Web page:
4th 35secs – Floral, fruity and sweet up front. As it washes down it is briefly ‘cleaner’ before turning sweet, fruity, slightly vegetal and floral with slight astringency. The aftertaste is sweet and refreshing that wears a slight smoky/tobacco hint.
5th 1min – Cleaner steep that quickly becomes sweet like honey again. As it washes down there’s apparent fruity and vegetal notes with some astringency. The aftertaste is sweet, but not so much like honey but rather fruity, like ripe melon. Still very refreshing.
I did six steeps of this tea and it help up pretty well. Mind that I’m at work using a double walled glass tumbler, The steeps are longer that I usually make them and the amount of water is also higher than usual. But based on these steeps I can tell that using a Gaiwan you would easily get 8-14(maybe more) steeps depending on water/tea ratio and using short steeps.
Overall, I like this tea, both samples are sweet and fragrant this one is on the sweeter side, the Bulang is more ‘balanced’ between sweet and bitter with floral. This one is a really easy Sheng to drink, specially for a younger Sheng. I’m honestly surprised and pleased at how accurate the tea description on the web page is. Mostly honey sweet, it has floral and fruit notes and smokiness if you push the steeps. There was some astringency at the end but it wasn’t unpleasant at all. Thanks again Mark.
Wow I can’t believe I still had this and that I had not logged it in. I found a stash so I’m sharing with a friend at work. Even though this is a white tea this tea seems to cross the line between green and white tea, I’m sure it will be enjoyed.
I’m having this today because I felt like its been a while since I’ve just had some white/green and this one is easy to drink, sweetness that is not overwhelming with strong vegetal notes that always remind me of parsley for some reason.
First steep is sweet and slowly turns smooth, buttery and vegetal. What I like the most is how pale it is, tricks you into thinking it will be extremely subtle, it certainly isn’t bold but the flavors don’t hide either.
The second steep was still sweet and buttery but not as the first one. This one does wear taste that resemble Edamame when steamed. It turns sweeter and refreshing one it has gone down.
I feel like sometimes white/green teas are like a ‘cleanser’ of the mind. A purity about them that just relaxes you.
Quick Notes Finally logging this one. I’ve been drinking it none end and now that I’m almost out of it I finally decided to log it.
Dry Leaf – Raw Sugar, vanilla, malty-bitterness, citrusy and plummy.
Wet Leaf – Sweet and malty, warm sugar some citrus notes.
Gong fu Style – Porcelain Gaiwan 5oz/5-6g
1st – 1sec – Very clean and citrusy at the front that has a slightly ‘savory’ maltiness that lingers before it becomes clean and sweet again.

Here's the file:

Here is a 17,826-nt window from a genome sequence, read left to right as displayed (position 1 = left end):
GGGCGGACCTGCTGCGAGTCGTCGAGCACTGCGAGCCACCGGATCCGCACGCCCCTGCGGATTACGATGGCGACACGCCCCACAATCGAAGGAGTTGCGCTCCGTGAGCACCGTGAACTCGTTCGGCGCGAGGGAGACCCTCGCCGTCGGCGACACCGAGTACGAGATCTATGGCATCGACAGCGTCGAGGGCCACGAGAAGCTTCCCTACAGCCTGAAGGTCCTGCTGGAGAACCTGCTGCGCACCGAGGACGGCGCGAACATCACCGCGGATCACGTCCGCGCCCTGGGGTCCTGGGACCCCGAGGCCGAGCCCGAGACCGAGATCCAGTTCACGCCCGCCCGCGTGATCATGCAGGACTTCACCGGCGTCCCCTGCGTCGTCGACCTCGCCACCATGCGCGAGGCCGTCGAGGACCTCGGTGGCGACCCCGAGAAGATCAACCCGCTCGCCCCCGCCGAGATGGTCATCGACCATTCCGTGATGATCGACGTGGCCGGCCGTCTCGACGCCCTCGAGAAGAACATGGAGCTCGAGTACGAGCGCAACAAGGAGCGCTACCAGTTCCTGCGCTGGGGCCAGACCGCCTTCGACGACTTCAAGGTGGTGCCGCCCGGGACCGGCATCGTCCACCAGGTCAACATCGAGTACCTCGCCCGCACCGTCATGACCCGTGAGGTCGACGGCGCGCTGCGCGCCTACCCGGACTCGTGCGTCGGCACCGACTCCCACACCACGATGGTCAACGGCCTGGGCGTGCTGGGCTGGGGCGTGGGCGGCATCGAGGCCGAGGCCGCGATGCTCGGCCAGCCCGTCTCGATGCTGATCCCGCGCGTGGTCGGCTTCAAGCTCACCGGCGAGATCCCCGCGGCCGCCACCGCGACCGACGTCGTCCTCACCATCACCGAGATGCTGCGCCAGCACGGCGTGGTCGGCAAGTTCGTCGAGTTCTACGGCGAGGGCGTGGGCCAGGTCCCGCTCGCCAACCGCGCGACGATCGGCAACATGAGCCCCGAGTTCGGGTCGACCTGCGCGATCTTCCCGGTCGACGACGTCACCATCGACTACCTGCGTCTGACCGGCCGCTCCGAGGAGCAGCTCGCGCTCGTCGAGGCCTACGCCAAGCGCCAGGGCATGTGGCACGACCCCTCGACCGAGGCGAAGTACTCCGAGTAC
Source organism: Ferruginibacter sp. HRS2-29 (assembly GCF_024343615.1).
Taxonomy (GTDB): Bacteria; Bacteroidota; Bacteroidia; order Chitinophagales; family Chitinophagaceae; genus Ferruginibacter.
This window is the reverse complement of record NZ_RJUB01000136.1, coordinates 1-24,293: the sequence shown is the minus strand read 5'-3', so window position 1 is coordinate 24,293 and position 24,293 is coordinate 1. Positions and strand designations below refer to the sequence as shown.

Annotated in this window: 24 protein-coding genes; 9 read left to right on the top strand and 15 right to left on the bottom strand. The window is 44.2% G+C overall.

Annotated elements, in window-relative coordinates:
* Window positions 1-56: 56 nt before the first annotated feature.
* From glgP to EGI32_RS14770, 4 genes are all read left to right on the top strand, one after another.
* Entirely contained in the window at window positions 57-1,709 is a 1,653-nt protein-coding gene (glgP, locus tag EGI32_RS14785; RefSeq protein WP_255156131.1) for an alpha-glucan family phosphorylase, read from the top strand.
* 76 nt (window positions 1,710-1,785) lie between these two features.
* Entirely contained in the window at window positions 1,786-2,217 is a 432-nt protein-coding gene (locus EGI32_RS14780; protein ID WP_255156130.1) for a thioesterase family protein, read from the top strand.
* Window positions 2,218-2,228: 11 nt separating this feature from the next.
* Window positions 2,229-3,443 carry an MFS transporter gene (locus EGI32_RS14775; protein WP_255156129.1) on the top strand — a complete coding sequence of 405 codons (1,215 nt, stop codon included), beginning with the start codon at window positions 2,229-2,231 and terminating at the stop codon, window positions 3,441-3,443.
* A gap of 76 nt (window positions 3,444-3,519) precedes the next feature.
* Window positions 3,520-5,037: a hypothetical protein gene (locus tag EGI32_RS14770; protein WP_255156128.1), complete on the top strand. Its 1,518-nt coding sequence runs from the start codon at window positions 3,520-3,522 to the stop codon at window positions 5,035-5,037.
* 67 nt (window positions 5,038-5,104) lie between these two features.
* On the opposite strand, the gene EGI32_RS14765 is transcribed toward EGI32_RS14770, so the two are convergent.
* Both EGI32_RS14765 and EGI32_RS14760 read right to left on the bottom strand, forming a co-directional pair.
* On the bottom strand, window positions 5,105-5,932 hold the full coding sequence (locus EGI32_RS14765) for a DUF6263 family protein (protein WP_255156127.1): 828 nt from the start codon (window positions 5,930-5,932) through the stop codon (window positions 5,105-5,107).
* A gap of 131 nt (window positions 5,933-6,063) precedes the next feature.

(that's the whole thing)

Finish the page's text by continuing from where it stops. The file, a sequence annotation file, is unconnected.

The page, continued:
2nd – 1sec – The lid smells like vanilla infused sugar. The liquor is clean, sweet(like warm water with sugar) and refreshing on front. As it washes down it has a savory malitiness that linger a bit. The citrus notes is a bit more apparent and it feel refreshing.
3rd – 2secs – The lid smells like raw sugar, vanilla and maybe (almond?). Citrusy up front and immediately sweet. The body seems savory while maintaining its sweetness(good balance) as it washes down. It has a light body not ‘heavy’/‘creamy’, it feels refreshing, smooth and clean.
4th – 2secs – The lid smells like vanilla, almond and sugar. Citrusy up front and turns sweet, slightly ‘cleaner’ than previously. The malty notes are not as strong although it is still present as it washes down.
5th – 4secs – The lid smells sugary, vanilla and some faint almond. Sweet with citrus notes. It turns slightly savory and malty as it washes down. It has a cleaner aftertaste, very refreshing.
6th – 5secs – The lid smells slightly malty, sugary, vanilla and faintly like almonds. Cleaner start, not as citrusy, but very sweet. The body maintains its malty and almost savory characteristics. The aftertaste is malty and sweet with freshness.
Using a small Gaiwan, I’m able to get past 11 steeps with this one. I love it western cup as well with 10, 15, 20, 30, 45 seconds and 1min steeps. I feel like this tea doesn’t change as much as most black teas do with a ‘flavor peak’ although the 2nd and 3rd steeps can be the most easily noticeable in taste.
The tea is very forgiving in the sense that if you do over-steep(bitter) you can still get a good steep on the next one, it doesn’t seem to retain the bitterness in the leaf. I would compare it to Imperial Golden Buds(Yunnan), Golden Bi Luo, and even nicked named it ‘Golden fleece’s dirty sister’ (Golden fleece from verdant). I call it ‘dirty’ because verdant’s version was very complex BUT very subtle, this one seems bolder.